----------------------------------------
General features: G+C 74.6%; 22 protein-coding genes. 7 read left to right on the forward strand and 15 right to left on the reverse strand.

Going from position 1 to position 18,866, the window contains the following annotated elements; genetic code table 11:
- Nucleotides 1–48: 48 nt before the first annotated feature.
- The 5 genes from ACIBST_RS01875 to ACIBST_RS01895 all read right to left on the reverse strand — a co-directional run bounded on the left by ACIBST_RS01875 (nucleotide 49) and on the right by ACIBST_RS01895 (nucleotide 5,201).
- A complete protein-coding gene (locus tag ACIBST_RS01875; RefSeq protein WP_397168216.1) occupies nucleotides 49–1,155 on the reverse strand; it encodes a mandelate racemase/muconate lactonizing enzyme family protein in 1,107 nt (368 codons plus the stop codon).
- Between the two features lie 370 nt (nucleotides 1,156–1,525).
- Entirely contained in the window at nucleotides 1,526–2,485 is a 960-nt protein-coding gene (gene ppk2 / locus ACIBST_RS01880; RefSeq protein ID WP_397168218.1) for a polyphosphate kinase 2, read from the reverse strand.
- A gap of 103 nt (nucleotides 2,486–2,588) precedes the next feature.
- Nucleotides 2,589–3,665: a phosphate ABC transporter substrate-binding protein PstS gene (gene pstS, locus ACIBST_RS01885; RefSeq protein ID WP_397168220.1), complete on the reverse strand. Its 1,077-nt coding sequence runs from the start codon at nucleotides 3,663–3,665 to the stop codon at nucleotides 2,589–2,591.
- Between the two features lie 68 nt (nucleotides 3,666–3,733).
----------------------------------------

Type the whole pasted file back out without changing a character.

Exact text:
General features: G+C 74.6%; 22 protein-coding genes. 7 read left to right on the forward strand and 15 right to left on the reverse strand.

Going from position 1 to position 18,866, the window contains the following annotated elements; genetic code table 11:
- Nucleotides 1–48: 48 nt before the first annotated feature.
- The 5 genes from ACIBST_RS01875 to ACIBST_RS01895 all read right to left on the reverse strand — a co-directional run bounded on the left by ACIBST_RS01875 (nucleotide 49) and on the right by ACIBST_RS01895 (nucleotide 5,201).
- A complete protein-coding gene (locus tag ACIBST_RS01875; RefSeq protein WP_397168216.1) occupies nucleotides 49–1,155 on the reverse strand; it encodes a mandelate racemase/muconate lactonizing enzyme family protein in 1,107 nt (368 codons plus the stop codon).
- Between the two features lie 370 nt (nucleotides 1,156–1,525).
- Entirely contained in the window at nucleotides 1,526–2,485 is a 960-nt protein-coding gene (gene ppk2 / locus ACIBST_RS01880; RefSeq protein ID WP_397168218.1) for a polyphosphate kinase 2, read from the reverse strand.
- A gap of 103 nt (nucleotides 2,486–2,588) precedes the next feature.
- Nucleotides 2,589–3,665: a phosphate ABC transporter substrate-binding protein PstS gene (gene pstS, locus ACIBST_RS01885; RefSeq protein ID WP_397168220.1), complete on the reverse strand. Its 1,077-nt coding sequence runs from the start codon at nucleotides 3,663–3,665 to the stop codon at nucleotides 2,589–2,591.
- Between the two features lie 68 nt (nucleotides 3,666–3,733).